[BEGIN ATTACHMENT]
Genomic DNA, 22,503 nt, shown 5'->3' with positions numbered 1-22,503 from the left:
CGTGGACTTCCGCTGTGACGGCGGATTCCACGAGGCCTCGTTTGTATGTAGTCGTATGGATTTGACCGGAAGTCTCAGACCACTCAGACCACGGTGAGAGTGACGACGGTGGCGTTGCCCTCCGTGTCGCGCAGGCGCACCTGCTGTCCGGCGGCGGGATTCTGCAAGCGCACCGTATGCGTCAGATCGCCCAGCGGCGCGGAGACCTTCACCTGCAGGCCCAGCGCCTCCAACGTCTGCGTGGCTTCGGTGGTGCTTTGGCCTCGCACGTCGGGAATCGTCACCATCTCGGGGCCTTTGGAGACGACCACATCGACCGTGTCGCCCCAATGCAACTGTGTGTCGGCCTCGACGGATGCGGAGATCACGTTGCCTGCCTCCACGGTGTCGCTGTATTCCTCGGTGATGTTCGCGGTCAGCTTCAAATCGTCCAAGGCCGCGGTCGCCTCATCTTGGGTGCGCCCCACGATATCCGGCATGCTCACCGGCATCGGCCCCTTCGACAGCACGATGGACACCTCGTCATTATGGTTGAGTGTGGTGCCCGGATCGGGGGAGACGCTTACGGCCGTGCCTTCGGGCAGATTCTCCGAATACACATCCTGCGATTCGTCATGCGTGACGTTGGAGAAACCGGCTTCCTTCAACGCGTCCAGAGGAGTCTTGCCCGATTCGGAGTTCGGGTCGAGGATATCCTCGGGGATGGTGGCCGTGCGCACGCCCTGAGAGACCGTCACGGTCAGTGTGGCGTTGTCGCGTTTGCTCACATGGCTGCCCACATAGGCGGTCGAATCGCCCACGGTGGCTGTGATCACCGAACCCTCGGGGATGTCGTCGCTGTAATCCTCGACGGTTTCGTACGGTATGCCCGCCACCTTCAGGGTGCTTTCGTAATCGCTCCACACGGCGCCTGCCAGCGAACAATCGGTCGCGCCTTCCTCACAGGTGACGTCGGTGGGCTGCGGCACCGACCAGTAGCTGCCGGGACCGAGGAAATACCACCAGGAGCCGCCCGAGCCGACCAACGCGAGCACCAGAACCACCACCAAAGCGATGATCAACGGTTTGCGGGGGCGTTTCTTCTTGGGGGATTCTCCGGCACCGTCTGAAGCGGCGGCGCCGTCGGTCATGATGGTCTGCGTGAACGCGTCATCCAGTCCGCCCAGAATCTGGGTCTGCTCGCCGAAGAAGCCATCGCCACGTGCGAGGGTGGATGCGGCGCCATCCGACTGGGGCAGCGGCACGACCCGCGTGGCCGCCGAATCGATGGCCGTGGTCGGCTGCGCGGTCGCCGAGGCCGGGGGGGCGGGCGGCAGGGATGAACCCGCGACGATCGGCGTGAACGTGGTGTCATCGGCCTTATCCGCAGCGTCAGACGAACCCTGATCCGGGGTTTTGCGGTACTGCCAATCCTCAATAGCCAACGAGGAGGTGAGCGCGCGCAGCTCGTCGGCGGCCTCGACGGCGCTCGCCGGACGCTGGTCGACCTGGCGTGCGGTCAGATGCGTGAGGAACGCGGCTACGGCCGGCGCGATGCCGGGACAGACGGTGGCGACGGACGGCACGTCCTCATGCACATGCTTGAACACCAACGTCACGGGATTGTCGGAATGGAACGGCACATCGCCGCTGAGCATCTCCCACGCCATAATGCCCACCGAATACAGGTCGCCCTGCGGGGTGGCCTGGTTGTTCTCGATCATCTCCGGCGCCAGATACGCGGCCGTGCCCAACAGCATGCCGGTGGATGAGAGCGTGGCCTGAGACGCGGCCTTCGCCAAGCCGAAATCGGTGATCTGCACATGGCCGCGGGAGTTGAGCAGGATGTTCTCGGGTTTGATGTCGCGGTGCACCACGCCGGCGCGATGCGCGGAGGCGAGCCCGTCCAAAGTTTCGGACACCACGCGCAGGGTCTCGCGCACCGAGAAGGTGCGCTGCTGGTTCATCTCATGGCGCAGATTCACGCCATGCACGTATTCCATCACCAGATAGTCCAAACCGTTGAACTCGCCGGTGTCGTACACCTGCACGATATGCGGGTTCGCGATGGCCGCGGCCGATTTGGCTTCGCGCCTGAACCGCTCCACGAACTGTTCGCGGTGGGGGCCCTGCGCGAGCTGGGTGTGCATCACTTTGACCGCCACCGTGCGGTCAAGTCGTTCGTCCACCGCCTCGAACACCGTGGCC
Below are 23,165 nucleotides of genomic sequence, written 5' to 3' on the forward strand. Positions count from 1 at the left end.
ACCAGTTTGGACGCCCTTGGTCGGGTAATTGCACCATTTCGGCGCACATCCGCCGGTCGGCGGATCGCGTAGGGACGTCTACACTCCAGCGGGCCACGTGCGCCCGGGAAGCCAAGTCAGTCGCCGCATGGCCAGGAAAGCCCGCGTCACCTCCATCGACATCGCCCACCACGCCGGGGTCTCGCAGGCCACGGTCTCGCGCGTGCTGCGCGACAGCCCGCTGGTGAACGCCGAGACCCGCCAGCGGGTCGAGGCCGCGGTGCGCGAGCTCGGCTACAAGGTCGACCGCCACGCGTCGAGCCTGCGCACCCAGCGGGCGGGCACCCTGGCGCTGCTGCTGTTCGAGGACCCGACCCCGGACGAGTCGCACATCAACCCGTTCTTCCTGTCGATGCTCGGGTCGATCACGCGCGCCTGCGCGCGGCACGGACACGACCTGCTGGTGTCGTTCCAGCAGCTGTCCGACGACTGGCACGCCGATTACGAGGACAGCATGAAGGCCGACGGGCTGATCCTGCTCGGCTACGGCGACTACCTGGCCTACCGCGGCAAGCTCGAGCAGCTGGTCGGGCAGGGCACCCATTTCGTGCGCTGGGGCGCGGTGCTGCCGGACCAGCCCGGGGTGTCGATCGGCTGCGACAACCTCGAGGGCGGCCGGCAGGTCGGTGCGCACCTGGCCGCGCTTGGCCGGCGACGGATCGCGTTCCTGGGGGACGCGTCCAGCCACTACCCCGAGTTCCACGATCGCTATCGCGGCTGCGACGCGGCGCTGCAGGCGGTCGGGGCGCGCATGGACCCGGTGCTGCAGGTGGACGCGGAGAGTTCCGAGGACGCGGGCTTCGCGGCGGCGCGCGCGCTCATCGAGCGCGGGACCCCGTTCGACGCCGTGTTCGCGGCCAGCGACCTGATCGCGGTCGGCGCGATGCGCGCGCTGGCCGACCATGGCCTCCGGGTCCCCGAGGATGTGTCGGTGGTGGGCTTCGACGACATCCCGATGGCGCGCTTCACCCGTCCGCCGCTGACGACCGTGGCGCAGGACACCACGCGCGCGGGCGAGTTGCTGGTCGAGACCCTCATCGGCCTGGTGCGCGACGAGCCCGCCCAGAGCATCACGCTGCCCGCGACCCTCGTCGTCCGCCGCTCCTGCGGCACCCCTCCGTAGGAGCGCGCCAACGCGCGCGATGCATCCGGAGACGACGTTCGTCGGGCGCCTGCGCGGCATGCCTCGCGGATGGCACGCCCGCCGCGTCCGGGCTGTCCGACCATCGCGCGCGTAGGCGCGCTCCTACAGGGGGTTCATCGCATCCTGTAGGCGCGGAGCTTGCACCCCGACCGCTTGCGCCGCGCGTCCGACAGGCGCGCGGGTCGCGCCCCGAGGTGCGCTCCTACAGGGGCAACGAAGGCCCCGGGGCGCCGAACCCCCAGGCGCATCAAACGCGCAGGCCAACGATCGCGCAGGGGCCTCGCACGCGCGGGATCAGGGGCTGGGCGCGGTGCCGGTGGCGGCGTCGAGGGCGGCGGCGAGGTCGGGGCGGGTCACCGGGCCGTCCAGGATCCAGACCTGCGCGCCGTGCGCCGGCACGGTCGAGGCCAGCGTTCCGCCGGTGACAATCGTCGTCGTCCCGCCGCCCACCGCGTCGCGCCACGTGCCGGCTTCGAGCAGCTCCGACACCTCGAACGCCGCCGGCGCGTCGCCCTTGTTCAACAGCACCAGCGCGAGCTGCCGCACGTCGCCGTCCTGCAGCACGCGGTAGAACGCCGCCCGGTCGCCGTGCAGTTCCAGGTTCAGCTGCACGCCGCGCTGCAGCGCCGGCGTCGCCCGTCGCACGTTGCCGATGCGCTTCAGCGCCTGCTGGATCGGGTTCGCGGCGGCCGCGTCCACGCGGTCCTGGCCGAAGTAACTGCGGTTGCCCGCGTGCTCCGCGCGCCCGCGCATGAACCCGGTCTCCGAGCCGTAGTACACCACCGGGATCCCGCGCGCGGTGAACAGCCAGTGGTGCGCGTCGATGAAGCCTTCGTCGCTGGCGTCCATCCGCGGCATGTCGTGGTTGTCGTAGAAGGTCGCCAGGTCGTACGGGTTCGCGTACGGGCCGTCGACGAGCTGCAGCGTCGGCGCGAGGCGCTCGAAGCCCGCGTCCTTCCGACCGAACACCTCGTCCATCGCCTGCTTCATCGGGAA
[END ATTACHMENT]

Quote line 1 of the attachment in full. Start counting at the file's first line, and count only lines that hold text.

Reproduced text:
Genomic DNA, 22,503 nt, shown 5'->3' with positions numbered 1-22,503 from the left: